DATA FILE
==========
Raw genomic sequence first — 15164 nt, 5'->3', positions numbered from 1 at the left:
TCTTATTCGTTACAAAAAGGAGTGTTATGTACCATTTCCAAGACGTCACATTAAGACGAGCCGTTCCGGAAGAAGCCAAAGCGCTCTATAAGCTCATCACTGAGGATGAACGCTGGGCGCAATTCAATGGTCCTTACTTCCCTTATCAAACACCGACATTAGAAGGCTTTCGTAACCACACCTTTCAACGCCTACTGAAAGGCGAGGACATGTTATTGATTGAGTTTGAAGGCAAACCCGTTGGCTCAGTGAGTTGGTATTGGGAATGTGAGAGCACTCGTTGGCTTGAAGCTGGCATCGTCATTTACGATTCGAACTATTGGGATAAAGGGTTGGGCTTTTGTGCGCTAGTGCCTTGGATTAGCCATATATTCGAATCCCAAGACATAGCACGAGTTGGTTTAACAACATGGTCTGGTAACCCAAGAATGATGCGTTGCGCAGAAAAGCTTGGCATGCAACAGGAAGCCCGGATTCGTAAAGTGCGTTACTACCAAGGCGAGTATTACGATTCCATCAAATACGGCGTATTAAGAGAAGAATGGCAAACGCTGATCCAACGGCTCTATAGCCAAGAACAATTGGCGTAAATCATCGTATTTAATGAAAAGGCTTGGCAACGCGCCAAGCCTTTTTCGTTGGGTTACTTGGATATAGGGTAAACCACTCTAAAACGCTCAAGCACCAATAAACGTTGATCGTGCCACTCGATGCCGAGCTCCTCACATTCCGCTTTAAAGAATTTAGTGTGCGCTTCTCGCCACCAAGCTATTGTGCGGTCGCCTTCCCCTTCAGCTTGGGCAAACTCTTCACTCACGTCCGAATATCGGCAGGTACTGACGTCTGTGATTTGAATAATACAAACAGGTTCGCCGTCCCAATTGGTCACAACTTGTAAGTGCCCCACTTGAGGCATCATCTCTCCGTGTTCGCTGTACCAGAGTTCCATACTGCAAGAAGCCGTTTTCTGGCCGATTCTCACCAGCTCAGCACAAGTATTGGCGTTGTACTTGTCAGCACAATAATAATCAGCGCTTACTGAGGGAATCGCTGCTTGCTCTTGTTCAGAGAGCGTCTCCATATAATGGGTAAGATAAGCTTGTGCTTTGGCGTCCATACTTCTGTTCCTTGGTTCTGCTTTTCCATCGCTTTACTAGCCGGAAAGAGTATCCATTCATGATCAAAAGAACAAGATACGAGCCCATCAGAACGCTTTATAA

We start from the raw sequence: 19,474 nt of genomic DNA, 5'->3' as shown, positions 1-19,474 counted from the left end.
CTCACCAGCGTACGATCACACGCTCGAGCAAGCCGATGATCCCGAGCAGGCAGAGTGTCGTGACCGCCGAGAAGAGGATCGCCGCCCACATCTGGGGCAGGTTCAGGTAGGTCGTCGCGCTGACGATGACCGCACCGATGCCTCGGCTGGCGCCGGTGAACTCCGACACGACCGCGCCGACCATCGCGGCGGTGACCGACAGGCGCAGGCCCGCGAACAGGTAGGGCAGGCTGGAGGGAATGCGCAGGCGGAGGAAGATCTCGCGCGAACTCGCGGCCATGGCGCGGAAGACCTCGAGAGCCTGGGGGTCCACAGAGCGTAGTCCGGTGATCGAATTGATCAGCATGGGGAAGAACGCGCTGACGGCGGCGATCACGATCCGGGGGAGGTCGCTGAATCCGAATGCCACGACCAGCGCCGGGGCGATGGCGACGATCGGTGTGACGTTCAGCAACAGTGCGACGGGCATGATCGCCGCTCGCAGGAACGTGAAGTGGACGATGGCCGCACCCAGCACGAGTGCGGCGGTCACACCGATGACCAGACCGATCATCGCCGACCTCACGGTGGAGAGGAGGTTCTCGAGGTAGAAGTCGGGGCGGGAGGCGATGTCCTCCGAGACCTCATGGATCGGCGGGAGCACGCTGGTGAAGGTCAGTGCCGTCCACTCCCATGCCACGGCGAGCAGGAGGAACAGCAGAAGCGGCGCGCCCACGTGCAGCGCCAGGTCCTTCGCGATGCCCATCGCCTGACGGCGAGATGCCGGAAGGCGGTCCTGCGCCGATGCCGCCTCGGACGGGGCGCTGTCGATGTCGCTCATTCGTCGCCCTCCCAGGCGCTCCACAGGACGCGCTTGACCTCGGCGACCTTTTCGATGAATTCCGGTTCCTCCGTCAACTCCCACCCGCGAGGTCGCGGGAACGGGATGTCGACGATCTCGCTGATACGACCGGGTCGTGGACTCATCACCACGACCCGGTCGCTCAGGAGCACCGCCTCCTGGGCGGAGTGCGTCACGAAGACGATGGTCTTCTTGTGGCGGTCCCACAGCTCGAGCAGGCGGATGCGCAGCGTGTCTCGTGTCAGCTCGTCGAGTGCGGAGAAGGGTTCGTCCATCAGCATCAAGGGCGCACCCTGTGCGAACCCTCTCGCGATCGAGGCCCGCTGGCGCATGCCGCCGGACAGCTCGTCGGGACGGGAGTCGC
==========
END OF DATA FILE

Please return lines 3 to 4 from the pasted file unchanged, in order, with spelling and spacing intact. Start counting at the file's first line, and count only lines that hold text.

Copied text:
We start from the raw sequence: 19,474 nt of genomic DNA, 5'->3' as shown, positions 1-19,474 counted from the left end.
CTCACCAGCGTACGATCACACGCTCGAGCAAGCCGATGATCCCGAGCAGGCAGAGTGTCGTGACCGCCGAGAAGAGGATCGCCGCCCACATCTGGGGCAGGTTCAGGTAGGTCGTCGCGCTGACGATGACCGCACCGATGCCTCGGCTGGCGCCGGTGAACTCCGACACGACCGCGCCGACCATCGCGGCGGTGACCGACAGGCGCAGGCCCGCGAACAGGTAGGGCAGGCTGGAGGGAATGCGCAGGCGGAGGAAGATCTCGCGCGAACTCGCGGCCATGGCGCGGAAGACCTCGAGAGCCTGGGGGTCCACAGAGCGTAGTCCGGTGATCGAATTGATCAGCATGGGGAAGAACGCGCTGACGGCGGCGATCACGATCCGGGGGAGGTCGCTGAATCCGAATGCCACGACCAGCGCCGGGGCGATGGCGACGATCGGTGTGACGTTCAGCAACAGTGCGACGGGCATGATCGCCGCTCGCAGGAACGTGAAGTGGACGATGGCCGCACCCAGCACGAGTGCGGCGGTCACACCGATGACCAGACCGATCATCGCCGACCTCACGGTGGAGAGGAGGTTCTCGAGGTAGAAGTCGGGGCGGGAGGCGATGTCCTCCGAGACCTCATGGATCGGCGGGAGCACGCTGGTGAAGGTCAGTGCCGTCCACTCCCATGCCACGGCGAGCAGGAGGAACAGCAGAAGCGGCGCGCCCACGTGCAGCGCCAGGTCCTTCGCGATGCCCATCGCCTGACGGCGAGATGCCGGAAGGCGGTCCTGCGCCGATGCCGCCTCGGACGGGGCGCTGTCGATGTCGCTCATTCGTCGCCCTCCCAGGCGCTCCACAGGACGCGCTTGACCTCGGCGACCTTTTCGATGAATTCCGGTTCCTCCGTCAACTCCCACCCGCGAGGTCGCGGGAACGGGATGTCGACGATCTCGCTGATACGACCGGGTCGTGGACTCATCACCACGACCCGGTCGCTCAGGAGCACCGCCTCCTGGGCGGAGTGCGTCACGAAGACGATGGTCTTCTTGTGGCGGTCCCACAGCTCGAGCAGGCGGATGCGCAGCGTGTCTCGTGTCAGCTCGTCGAGTGCGGAGAAGGGTTCGTCCATCAGCATCAAGGGCGCACCCTGTGCGAACCCTCTCGCGATCGAGGCCCGCTGGCGCATGCCGCCGGACAGCTCGTCGGGACGGGAGTCGC